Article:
• A61FFILTERS IMPLANTABLE INTO BLOOD VESSELS; PROSTHESES; DEVICES PROVIDING PATENCY TO, OR PREVENTING COLLAPSING OF, TUBULAR STRUCTURES OF THE BODY, E.G. STENTS; ORTHOPAEDIC, NURSING OR CONTRACEPTIVE DEVICES; FOMENTATION; TREATMENT OR PROTECTION OF EYES OR EARS; BANDAGES, DRESSINGS OR ABSORBENT PADS; FIRST-AID KITS
    • A61F2/00Filters implantable into blood vessels; Prostheses, i.e. artificial substitutes or replacements for parts of the body; Appliances for connecting them with the body; Devices providing patency to, or preventing collapsing of, tubular structures of the body, e.g. stents
    • A61F2/02Prostheses implantable into the body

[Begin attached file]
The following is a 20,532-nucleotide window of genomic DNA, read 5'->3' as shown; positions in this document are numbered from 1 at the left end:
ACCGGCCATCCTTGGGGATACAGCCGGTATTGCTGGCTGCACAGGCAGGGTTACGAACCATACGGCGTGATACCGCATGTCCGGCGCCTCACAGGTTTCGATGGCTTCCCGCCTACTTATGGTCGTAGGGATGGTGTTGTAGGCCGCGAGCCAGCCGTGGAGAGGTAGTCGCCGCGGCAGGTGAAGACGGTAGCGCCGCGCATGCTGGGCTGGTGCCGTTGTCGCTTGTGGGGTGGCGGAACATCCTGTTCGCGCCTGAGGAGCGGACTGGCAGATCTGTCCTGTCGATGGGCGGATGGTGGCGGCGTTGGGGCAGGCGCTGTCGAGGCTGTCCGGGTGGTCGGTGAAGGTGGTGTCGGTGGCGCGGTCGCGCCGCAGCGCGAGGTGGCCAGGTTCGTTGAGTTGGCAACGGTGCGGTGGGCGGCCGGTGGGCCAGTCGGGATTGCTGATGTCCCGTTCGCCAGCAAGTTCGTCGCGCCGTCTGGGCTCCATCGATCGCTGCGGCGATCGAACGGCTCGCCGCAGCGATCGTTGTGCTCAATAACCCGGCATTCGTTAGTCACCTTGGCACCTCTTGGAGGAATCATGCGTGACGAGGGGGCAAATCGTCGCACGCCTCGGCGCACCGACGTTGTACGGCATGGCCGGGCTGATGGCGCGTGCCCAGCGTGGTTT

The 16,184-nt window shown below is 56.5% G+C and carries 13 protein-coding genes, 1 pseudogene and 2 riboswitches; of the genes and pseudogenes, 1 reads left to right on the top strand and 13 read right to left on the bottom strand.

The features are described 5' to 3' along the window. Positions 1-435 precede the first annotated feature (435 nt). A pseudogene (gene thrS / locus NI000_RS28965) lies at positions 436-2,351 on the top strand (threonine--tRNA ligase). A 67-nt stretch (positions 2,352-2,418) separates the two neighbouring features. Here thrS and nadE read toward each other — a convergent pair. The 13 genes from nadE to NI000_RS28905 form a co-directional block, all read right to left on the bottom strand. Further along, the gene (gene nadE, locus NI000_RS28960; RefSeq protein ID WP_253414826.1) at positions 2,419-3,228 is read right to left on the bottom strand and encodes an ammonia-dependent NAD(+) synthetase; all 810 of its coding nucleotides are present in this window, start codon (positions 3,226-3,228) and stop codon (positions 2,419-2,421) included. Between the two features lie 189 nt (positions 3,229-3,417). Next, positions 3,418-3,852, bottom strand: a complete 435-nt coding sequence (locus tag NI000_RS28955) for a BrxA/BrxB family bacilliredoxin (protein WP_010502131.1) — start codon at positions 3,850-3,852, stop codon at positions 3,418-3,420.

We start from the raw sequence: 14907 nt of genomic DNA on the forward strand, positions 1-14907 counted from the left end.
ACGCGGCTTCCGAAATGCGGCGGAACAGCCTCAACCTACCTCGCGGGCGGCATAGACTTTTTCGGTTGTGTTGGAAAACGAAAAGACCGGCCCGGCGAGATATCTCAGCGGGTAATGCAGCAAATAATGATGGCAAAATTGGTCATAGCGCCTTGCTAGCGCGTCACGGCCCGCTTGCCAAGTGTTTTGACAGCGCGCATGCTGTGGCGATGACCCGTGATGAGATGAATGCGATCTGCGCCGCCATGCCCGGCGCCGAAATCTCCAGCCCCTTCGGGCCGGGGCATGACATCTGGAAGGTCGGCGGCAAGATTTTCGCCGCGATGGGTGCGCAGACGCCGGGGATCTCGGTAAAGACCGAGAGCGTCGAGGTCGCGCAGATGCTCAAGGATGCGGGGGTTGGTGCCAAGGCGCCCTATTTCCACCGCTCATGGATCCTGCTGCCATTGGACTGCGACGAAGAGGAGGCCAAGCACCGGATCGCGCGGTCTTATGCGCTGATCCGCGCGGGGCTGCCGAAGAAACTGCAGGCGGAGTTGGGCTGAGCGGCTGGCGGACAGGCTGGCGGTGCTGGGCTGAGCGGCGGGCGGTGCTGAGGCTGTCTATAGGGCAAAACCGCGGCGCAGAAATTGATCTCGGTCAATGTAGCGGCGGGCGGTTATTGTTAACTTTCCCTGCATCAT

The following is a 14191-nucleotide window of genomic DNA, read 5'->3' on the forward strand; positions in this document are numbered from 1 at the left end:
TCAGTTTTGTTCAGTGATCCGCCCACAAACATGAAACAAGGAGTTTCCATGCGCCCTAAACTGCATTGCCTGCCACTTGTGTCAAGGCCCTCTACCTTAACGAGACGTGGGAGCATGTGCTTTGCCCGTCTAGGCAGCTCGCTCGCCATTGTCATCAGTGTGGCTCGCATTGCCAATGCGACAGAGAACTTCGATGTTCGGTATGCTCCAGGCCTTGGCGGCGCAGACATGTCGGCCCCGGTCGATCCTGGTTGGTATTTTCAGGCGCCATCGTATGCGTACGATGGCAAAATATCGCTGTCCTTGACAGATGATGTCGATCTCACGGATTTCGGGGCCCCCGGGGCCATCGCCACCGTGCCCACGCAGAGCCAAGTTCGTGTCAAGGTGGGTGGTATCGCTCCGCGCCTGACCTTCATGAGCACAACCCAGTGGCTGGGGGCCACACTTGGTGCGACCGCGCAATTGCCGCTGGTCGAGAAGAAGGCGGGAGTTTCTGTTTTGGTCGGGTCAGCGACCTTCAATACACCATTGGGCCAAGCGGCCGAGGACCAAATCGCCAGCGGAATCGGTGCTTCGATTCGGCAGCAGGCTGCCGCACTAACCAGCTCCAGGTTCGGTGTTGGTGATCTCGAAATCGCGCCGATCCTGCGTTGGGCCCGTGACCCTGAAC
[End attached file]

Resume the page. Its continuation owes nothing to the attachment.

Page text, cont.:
• A61F2/14Eye parts, e.g. lenses, corneal implants; Implanting instruments specially adapted therefor; Artificial eyes
    • A61F2/16Intraocular lenses
    • A61F2002/1681Intraocular lenses having supporting structure for lens, e.g. haptics
    • A61F2002/1683Intraocular lenses having supporting structure for lens, e.g. haptics having filiform haptics
    • AHUMAN NECESSITIES
    • A61MEDICAL OR VETERINARY SCIENCE; HYGIENE
    • A61FFILTERS IMPLANTABLE INTO BLOOD VESSELS; PROSTHESES; DEVICES PROVIDING PATENCY TO, OR PREVENTING COLLAPSING OF, TUBULAR STRUCTURES OF THE BODY, E.G. STENTS; ORTHOPAEDIC, NURSING OR CONTRACEPTIVE DEVICES; FOMENTATION; TREATMENT OR PROTECTION OF EYES OR EARS; BANDAGES, DRESSINGS OR ABSORBENT PADS; FIRST-AID KITS
    • A61F2250/00Special features of prostheses classified in groups A61F2/00 - A61F2/26 or A61F2/82 or A61F9/00 or A61F11/00 or subgroups thereof
    • A61F2250/0004Special features of prostheses classified in groups A61F2/00 - A61F2/26 or A61F2/82 or A61F9/00 or A61F11/00 or subgroups thereof adjustable

Abstract